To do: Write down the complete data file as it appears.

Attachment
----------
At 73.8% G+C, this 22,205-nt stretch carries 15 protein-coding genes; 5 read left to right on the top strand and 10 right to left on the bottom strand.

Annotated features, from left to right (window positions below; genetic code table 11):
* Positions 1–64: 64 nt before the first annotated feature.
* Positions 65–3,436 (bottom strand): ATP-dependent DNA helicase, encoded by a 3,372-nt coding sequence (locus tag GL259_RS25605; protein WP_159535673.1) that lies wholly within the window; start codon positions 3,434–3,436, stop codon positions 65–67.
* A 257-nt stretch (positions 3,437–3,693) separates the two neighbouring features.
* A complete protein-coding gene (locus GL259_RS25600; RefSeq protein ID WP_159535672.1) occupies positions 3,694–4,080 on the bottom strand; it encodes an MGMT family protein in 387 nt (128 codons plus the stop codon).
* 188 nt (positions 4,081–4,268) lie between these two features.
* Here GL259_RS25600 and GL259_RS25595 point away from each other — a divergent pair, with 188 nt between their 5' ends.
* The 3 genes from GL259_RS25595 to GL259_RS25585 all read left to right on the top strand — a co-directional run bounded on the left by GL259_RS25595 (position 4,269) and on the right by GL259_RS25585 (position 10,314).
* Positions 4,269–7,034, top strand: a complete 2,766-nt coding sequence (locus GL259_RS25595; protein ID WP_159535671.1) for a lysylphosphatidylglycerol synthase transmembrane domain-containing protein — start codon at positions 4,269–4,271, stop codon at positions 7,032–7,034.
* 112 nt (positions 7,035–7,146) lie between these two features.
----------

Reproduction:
At 73.8% G+C, this 22,205-nt stretch carries 15 protein-coding genes; 5 read left to right on the top strand and 10 right to left on the bottom strand.

Annotated features, from left to right (window positions below; genetic code table 11):
* Positions 1–64: 64 nt before the first annotated feature.
* Positions 65–3,436 (bottom strand): ATP-dependent DNA helicase, encoded by a 3,372-nt coding sequence (locus tag GL259_RS25605; protein WP_159535673.1) that lies wholly within the window; start codon positions 3,434–3,436, stop codon positions 65–67.
* A 257-nt stretch (positions 3,437–3,693) separates the two neighbouring features.
* A complete protein-coding gene (locus GL259_RS25600; RefSeq protein ID WP_159535672.1) occupies positions 3,694–4,080 on the bottom strand; it encodes an MGMT family protein in 387 nt (128 codons plus the stop codon).
* 188 nt (positions 4,081–4,268) lie between these two features.
* Here GL259_RS25600 and GL259_RS25595 point away from each other — a divergent pair, with 188 nt between their 5' ends.
* The 3 genes from GL259_RS25595 to GL259_RS25585 all read left to right on the top strand — a co-directional run bounded on the left by GL259_RS25595 (position 4,269) and on the right by GL259_RS25585 (position 10,314).
* Positions 4,269–7,034, top strand: a complete 2,766-nt coding sequence (locus GL259_RS25595; protein ID WP_159535671.1) for a lysylphosphatidylglycerol synthase transmembrane domain-containing protein — start codon at positions 4,269–4,271, stop codon at positions 7,032–7,034.
* 112 nt (positions 7,035–7,146) lie between these two features.